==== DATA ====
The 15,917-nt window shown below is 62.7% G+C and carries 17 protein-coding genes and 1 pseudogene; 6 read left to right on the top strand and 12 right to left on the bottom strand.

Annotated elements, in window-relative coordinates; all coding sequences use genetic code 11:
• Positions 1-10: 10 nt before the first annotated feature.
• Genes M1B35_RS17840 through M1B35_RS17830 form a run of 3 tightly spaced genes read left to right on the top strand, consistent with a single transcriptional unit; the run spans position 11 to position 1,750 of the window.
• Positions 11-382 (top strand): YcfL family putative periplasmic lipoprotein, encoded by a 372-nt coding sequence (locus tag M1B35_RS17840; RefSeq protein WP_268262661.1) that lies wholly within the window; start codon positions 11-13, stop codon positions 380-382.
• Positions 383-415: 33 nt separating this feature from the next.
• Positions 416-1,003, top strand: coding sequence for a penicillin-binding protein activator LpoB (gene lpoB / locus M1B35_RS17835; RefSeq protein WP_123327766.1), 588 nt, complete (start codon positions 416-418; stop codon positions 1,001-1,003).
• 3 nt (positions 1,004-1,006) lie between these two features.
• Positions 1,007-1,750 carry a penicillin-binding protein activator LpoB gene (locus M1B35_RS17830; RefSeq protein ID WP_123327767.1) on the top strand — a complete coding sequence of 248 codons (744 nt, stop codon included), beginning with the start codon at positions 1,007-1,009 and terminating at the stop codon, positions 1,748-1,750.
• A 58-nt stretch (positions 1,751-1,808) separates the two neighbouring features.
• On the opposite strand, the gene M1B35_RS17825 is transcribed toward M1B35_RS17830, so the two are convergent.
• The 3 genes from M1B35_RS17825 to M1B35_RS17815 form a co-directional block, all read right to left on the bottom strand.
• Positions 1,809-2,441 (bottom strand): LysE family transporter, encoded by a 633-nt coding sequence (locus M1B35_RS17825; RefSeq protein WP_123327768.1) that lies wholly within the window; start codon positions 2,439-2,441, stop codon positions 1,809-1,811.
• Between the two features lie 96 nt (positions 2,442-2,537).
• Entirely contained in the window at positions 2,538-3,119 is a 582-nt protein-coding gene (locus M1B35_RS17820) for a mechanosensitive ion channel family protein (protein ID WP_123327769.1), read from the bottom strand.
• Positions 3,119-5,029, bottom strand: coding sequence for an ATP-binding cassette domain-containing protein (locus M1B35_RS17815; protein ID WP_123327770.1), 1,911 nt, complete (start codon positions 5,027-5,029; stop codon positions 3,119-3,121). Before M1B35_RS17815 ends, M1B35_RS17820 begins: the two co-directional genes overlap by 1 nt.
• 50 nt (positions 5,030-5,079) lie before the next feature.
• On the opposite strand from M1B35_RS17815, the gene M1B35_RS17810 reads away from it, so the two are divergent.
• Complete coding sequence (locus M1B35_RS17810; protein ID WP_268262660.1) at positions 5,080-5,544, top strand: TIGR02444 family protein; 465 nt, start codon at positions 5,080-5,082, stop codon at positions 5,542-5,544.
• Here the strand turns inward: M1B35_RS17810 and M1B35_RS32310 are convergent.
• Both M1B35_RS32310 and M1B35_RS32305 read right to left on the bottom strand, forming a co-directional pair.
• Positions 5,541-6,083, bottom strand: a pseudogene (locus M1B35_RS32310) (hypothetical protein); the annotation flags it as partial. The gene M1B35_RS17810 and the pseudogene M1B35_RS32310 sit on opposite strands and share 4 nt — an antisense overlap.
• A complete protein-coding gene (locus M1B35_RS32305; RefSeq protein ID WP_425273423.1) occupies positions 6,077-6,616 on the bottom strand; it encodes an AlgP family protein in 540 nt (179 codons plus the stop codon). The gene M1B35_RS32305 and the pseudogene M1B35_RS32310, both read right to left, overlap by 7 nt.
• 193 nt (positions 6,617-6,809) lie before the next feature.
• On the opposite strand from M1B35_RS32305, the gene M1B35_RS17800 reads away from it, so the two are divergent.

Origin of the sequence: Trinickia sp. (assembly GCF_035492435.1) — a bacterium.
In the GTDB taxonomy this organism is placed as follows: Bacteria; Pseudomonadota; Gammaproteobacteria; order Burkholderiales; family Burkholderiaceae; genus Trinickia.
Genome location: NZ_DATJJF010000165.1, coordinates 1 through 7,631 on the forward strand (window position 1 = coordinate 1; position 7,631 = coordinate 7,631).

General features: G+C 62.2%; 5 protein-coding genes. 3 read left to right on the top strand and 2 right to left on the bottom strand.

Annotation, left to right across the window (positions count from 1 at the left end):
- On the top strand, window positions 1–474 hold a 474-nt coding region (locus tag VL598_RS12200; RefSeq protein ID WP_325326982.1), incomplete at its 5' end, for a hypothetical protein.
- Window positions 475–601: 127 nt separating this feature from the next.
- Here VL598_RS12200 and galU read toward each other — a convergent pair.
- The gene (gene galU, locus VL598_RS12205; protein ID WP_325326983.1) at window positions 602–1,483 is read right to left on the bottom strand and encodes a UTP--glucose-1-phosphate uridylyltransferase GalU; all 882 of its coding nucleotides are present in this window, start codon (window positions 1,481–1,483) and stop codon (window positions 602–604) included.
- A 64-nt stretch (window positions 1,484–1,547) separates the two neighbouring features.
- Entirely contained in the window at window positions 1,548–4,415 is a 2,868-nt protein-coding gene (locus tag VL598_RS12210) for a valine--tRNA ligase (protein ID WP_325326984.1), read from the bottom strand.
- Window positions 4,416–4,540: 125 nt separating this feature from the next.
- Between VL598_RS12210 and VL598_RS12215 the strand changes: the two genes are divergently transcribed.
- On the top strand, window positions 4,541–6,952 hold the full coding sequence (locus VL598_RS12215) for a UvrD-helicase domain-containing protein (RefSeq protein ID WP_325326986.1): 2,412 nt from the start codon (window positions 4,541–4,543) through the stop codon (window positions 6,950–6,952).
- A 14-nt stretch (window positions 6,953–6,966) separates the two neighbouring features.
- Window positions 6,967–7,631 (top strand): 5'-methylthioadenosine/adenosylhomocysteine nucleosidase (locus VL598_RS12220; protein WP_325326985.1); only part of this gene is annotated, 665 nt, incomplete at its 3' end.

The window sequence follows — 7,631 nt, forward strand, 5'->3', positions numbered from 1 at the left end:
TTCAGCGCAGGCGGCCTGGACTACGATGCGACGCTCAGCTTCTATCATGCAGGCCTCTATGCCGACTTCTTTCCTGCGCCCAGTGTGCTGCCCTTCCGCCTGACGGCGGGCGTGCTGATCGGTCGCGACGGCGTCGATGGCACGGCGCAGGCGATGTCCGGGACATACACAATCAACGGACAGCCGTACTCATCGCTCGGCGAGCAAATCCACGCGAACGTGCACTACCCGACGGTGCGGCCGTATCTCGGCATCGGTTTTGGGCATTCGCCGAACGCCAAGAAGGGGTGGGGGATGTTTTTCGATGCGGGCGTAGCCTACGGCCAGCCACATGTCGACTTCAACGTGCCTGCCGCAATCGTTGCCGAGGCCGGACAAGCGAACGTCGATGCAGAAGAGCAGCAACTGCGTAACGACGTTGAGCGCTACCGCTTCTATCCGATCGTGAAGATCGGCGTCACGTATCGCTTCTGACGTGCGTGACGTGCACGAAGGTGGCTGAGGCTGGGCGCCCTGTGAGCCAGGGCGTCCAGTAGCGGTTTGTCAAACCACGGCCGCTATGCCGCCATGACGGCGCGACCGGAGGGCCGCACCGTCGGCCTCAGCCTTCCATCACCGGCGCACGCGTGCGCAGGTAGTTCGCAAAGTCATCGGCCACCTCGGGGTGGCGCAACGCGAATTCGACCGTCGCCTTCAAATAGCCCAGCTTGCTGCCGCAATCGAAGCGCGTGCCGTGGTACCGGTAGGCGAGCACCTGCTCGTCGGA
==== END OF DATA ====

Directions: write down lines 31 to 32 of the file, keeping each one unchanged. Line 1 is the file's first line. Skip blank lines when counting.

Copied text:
- On the top strand, window positions 1–474 hold a 474-nt coding region (locus tag VL598_RS12200; RefSeq protein ID WP_325326982.1), incomplete at its 5' end, for a hypothetical protein.
- Window positions 475–601: 127 nt separating this feature from the next.